Fourteen weeks after its premiere, “Laugh-In” hit the top of the ratings.
And the inevitable downfall
It is difficult to say exactly what caused the show to finally slip.
Inevitably, the form became predictable. The rapid barrage of old gags, new gags, innuendos and inanities no longer titillated. Instead of laughs they provoked yawns.
“The trouble was ‘Laugh-In’ went a year too long,” said Martin. “We told NBC it was over, but they said it was sold out. ‘Laugh-In’ was a form, and when the form becomes predictable, it becomes less interesting.”
And as yesterday’s avant garde is today’s rear guard, so “Laugh-In” found itself surpassed by the shows it had made possible. “All in the Family” and others become more daring, more provocative, more outrageous, more thought provoking — and certainly funnier — than “Laugh-In.”
It cannot be calculated how much internal bickering contributed to the downfall of “Laugh-In.” “Disagreement over whaf ‘Laugh-In’ was is probably what brought about my departure,” said Schlatter. “In the original deal, I had undisputed control and in the first four years I did the show the way I wanted and I was proud of it.
“At the point I could no longer control the shew, I left.” Keyes quit the show earlier walking out in October 1969 calling the show “slanted, vulgar and dirty.” He denied at the time that it had anything to do with his friendship with President Nixon. He said he had not been under White House pressure to stop the sniping at Nixon because he did not think there had been any.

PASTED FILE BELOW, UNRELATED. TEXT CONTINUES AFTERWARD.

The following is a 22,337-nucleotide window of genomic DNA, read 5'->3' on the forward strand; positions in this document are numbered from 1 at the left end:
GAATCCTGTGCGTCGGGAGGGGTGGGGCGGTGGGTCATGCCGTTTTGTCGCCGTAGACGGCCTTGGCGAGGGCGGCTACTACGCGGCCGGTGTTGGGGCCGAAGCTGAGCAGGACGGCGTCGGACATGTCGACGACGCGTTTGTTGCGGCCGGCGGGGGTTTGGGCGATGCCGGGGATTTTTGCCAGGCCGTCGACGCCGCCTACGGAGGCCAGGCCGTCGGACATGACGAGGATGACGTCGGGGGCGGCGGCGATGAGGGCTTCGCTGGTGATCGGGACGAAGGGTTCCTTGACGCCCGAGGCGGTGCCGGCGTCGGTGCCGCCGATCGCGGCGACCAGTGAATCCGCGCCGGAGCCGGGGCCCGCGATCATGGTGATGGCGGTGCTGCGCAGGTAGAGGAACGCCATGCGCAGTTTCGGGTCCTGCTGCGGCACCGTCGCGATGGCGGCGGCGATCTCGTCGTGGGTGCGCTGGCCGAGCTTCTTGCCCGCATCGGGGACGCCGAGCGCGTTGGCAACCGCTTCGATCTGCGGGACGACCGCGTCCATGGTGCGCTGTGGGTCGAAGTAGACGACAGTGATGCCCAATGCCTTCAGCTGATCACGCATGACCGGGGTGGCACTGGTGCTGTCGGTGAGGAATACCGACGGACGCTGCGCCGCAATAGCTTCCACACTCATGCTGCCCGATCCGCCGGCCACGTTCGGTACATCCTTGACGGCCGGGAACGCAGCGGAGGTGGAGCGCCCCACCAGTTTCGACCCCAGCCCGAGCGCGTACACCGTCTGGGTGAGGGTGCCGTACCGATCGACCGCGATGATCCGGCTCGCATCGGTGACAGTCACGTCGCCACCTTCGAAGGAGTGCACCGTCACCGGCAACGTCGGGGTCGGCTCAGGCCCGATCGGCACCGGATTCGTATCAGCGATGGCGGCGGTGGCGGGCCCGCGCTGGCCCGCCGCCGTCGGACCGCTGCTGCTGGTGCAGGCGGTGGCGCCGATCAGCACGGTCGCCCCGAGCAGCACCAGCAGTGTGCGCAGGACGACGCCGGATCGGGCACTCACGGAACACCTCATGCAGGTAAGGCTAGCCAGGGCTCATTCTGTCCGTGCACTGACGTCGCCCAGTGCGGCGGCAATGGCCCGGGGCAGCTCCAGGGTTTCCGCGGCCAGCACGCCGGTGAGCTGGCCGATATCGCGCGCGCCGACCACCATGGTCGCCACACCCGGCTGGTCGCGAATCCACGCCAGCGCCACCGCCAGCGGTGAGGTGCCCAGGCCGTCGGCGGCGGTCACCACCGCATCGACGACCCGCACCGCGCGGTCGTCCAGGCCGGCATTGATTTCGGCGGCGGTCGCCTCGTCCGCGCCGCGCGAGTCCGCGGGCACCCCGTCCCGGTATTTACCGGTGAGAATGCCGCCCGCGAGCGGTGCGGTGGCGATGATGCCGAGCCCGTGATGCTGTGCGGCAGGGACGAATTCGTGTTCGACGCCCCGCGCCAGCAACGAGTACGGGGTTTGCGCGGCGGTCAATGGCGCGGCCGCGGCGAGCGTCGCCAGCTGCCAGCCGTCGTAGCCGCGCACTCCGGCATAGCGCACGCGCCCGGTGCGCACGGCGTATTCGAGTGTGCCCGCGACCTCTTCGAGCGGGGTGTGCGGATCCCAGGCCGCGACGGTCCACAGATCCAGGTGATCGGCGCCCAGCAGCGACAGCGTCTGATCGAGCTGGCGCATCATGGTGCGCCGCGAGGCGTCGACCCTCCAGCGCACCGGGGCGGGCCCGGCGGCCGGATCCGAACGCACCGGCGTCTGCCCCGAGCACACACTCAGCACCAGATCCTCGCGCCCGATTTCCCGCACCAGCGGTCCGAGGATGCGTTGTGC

Eighteen months later, Schlatter was out and Keyes was back. “When I came back the writers asked. ‘Does this mean the Nixon jokes are out?'” Keyes said. “I said, ‘Give me your political jokes. Don’t give me your political views.'”
Much of the argument centered on who had created “Laugh-In.” Schlatter claims credit, and said his claim is on file with the Writers Guild of America. He said the title and the show will revert to him once it goes off the air this summer.
“Rowan and Martin were not in it from the beginning,” said Schlatter, a round-faced, bearded man. “The original deal was for the form. Rowan and Martin may have contributed to the success of the show more than we know. They were little-known. They added a touch of sanity. They were the only foreign element tn ‘Laugh-In.’ We never really agreed on it. They didn’t understand the form.”
Martin said, “In the beginning, we were very lavish with the credits. No longer will we be Mr Nice Guy. No longer will we mention collaboration. Where did ‘Laugh-In’ come from? Dan and I brought it to television.” ♦
Lily Tomlin in costume as switchboard operator Ernestine
Goldie Hawn with Dan Rowan
Tiny Tim performs a sketch with Dan Rowan on Rowan & Martin’s ‘Laugh-In’ in January 1969
Comedian Dick Martin (1922-2008) poses for a candid portrait on the set of Rowan & Martin’s Laugh-In in October, 1968 in beautiful downtown Burbank, California
Comedian Dick Martin rehearses a sketch on the set of Rowan & Martin’s Laugh-In in October, 1968
Comedienne Phyllis Diller performs on Rowan & Martin’s Laugh-In in October 1968
Tiny Tim performs a sketch on Rowan & Martin’s ‘Laugh-In’ in October 1968 in Los Angeles California.
Goldie Hawn wears body paint and a bikini in a promotional portrait for the television series, ‘Laugh-In’
Henry Gibson performs on the NBC television comedy series Rowan and Martin’s Laugh-In circa 1969
Actor Henry Gibson performs on the NBC television comedy series Rowan and Martin’s Laugh-In circa 1969